There is no dearth of stupid ideas! This is especially true of administrators who try to micro-manage when they are in leadership positions. Here is a recent idea that may have been well-intentioned, but ranks among the most idiotic when formulated and implemented: The National Council for Teacher Education in India is setting up a central portal where teachers and those who train teachers will be required to ‘log everything they do – the material they use, tests, readings’. India has about 15,000 teacher training colleges that graduate about 900,000 teachers every year (which translates into a total of several millions of active teachers at any given time in the country). All these teachers will now be expected to upload their materials into a national database, but it is not clear to what effect.

There is no doubt that India’s teacher training system is broken. It has largely failed at preparing people to become good teachers. The system is good at producing a large quantity of teachers, but poor at ensuring that the teachers it graduates meet even basic quality standards. The problem is compounded by school and college administrators who treat teachers as labour, investing little to no resources for developing teachers’ content knowledge and soft skills. As a result, a very large proportion of India’s teachers fail to achieve their true potential, are unable to bring about a positive change in their students’ lives, and ultimately end up being the kind of teachers they used to dislike (or even hate) when they were students.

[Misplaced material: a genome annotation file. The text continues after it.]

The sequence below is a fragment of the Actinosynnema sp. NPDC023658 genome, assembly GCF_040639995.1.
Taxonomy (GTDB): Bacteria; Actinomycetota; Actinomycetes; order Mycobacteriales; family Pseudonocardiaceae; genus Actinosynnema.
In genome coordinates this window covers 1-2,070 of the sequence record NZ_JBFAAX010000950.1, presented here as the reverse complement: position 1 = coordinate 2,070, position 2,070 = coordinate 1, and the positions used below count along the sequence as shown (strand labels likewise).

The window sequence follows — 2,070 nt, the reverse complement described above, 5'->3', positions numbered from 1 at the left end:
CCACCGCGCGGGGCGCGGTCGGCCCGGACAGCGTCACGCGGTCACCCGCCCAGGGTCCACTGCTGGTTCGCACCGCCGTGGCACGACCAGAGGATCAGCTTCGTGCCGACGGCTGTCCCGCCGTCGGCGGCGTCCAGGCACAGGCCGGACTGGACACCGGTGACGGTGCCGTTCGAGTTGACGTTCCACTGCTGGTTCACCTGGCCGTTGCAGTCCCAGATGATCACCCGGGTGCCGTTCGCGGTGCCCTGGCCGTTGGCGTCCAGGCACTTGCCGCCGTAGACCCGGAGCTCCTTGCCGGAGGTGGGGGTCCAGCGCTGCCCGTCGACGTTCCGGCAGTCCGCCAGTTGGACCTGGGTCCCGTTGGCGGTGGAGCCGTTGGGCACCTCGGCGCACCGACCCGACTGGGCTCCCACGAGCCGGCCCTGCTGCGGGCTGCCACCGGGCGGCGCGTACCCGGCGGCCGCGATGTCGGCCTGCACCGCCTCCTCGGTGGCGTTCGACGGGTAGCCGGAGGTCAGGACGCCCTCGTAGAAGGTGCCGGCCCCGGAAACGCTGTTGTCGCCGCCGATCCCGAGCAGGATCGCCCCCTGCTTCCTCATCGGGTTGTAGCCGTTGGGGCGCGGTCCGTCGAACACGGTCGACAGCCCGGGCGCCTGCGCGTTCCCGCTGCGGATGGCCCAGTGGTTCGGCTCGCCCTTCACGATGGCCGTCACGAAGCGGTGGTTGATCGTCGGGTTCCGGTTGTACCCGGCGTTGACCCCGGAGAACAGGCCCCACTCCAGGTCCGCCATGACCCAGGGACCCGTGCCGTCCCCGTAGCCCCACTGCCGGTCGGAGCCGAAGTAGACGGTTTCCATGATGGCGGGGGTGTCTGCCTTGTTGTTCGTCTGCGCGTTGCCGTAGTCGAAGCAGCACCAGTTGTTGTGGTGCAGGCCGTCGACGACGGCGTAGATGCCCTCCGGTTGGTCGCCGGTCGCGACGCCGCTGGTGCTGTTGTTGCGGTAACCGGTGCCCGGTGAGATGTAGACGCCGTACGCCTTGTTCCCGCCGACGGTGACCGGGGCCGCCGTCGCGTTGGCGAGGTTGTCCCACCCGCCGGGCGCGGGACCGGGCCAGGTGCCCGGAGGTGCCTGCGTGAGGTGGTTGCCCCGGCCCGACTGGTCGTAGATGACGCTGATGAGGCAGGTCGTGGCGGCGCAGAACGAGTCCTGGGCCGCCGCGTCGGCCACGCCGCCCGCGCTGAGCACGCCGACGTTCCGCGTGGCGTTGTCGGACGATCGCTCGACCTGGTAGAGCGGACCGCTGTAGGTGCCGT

In recent years, I have had the chance to visit with teachers at several college campuses in India. I have used these opportunities to emphasise what may be the single most important attribute of a good teacher: passion. A passionate teacher is one who loves what s/he teaches and enjoys helping students learn the material. Passion is the reason some teachers see their job as a calling, as opposed to those who merely consider it a way to earn their livelihood. Passionate teachers invest time and effort in advance to prepare for their teaching, try to make the class engaging and illuminating, and go beyond what the students need to know for scoring on the exam. In other words, passionate teachers do not teach to the exam, but seek to encourage students to become interested in the course. Research has shown that, at almost all levels of education, from primary to doctorate, the passion a teacher has for his or her topic is the strongest predictor of students’ interest in the topic. I am the first to admit that there is no one way to be a good teacher. Fred Stephenson’s book, Extraordinary Teachers, presents insights from many award-winning college teachers about what makes them good at teaching. To my knowledge, no such book exists about teaching in India. Perhaps even more alarmingly, few teachers in India actually make the time to read books (or even articles) about good teaching. It is hard to become a good teacher if we do not invest time in staying abreast of what good teachers do, the challenges they face, and how they overcome those difficulties. To be honest, I struggled with convincing Indian teachers about the importance of passion. A large part of the problem, I believe, was that most teachers had never been asked to think about passion as an attribute that could help them become better at their jobs. Passion is not something you can help the teachers find in an hour-long session (or two). If the NCTE, and its Chairperson Santhosh Mathew, is serious about strengthening India’s teacher training programs, they should start by focusing on how to help teachers find and develop their passion. And, of course, all teacher training programmes should encourage teachers to read books about good teaching, so that they can see how those who came before them found their passion for teaching. India is the country of Chanakya, who saw teachers as ‘architects of society’. Much work needs to be done to bring Indian teachers back to their central place in society.

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